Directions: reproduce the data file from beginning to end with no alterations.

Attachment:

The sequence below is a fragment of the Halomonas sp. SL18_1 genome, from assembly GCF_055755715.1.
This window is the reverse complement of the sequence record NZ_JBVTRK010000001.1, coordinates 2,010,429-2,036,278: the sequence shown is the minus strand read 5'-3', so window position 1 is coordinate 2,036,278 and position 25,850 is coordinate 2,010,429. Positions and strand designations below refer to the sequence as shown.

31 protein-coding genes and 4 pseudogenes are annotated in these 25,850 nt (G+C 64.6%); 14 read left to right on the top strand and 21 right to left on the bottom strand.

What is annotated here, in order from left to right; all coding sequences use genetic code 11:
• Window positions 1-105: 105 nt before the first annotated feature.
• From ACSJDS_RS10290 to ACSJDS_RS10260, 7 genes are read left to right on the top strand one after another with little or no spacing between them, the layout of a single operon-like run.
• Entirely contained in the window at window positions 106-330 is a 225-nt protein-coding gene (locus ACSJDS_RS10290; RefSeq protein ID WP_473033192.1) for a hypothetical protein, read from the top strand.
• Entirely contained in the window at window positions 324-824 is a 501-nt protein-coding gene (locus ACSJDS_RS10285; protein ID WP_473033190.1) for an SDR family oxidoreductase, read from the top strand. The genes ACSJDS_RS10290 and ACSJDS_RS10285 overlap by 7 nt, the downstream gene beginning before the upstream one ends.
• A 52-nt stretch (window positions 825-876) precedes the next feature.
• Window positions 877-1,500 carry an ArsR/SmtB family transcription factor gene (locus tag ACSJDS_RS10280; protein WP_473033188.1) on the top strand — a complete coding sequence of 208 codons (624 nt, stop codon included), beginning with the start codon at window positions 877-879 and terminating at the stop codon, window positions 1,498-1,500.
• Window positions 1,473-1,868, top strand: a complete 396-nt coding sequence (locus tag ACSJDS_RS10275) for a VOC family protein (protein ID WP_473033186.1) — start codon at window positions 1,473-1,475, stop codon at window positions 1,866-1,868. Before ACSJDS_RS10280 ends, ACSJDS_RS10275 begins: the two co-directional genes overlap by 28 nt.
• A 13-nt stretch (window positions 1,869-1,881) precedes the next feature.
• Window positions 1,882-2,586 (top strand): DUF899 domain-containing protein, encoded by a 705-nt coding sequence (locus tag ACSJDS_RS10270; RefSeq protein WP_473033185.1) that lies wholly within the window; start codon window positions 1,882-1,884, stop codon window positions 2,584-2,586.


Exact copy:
The sequence below is a fragment of the Halomonas sp. SL18_1 genome, from assembly GCF_055755715.1.
This window is the reverse complement of the sequence record NZ_JBVTRK010000001.1, coordinates 2,010,429-2,036,278: the sequence shown is the minus strand read 5'-3', so window position 1 is coordinate 2,036,278 and position 25,850 is coordinate 2,010,429. Positions and strand designations below refer to the sequence as shown.

31 protein-coding genes and 4 pseudogenes are annotated in these 25,850 nt (G+C 64.6%); 14 read left to right on the top strand and 21 right to left on the bottom strand.

What is annotated here, in order from left to right; all coding sequences use genetic code 11:
• Window positions 1-105: 105 nt before the first annotated feature.
• From ACSJDS_RS10290 to ACSJDS_RS10260, 7 genes are read left to right on the top strand one after another with little or no spacing between them, the layout of a single operon-like run.
• Entirely contained in the window at window positions 106-330 is a 225-nt protein-coding gene (locus ACSJDS_RS10290; RefSeq protein ID WP_473033192.1) for a hypothetical protein, read from the top strand.
• Entirely contained in the window at window positions 324-824 is a 501-nt protein-coding gene (locus ACSJDS_RS10285; protein ID WP_473033190.1) for an SDR family oxidoreductase, read from the top strand. The genes ACSJDS_RS10290 and ACSJDS_RS10285 overlap by 7 nt, the downstream gene beginning before the upstream one ends.
• A 52-nt stretch (window positions 825-876) precedes the next feature.
• Window positions 877-1,500 carry an ArsR/SmtB family transcription factor gene (locus tag ACSJDS_RS10280; protein WP_473033188.1) on the top strand — a complete coding sequence of 208 codons (624 nt, stop codon included), beginning with the start codon at window positions 877-879 and terminating at the stop codon, window positions 1,498-1,500.
• Window positions 1,473-1,868, top strand: a complete 396-nt coding sequence (locus tag ACSJDS_RS10275) for a VOC family protein (protein ID WP_473033186.1) — start codon at window positions 1,473-1,475, stop codon at window positions 1,866-1,868. Before ACSJDS_RS10280 ends, ACSJDS_RS10275 begins: the two co-directional genes overlap by 28 nt.
• A 13-nt stretch (window positions 1,869-1,881) precedes the next feature.
• Window positions 1,882-2,586 (top strand): DUF899 domain-containing protein, encoded by a 705-nt coding sequence (locus tag ACSJDS_RS10270; RefSeq protein WP_473033185.1) that lies wholly within the window; start codon window positions 1,882-1,884, stop codon window positions 2,584-2,586.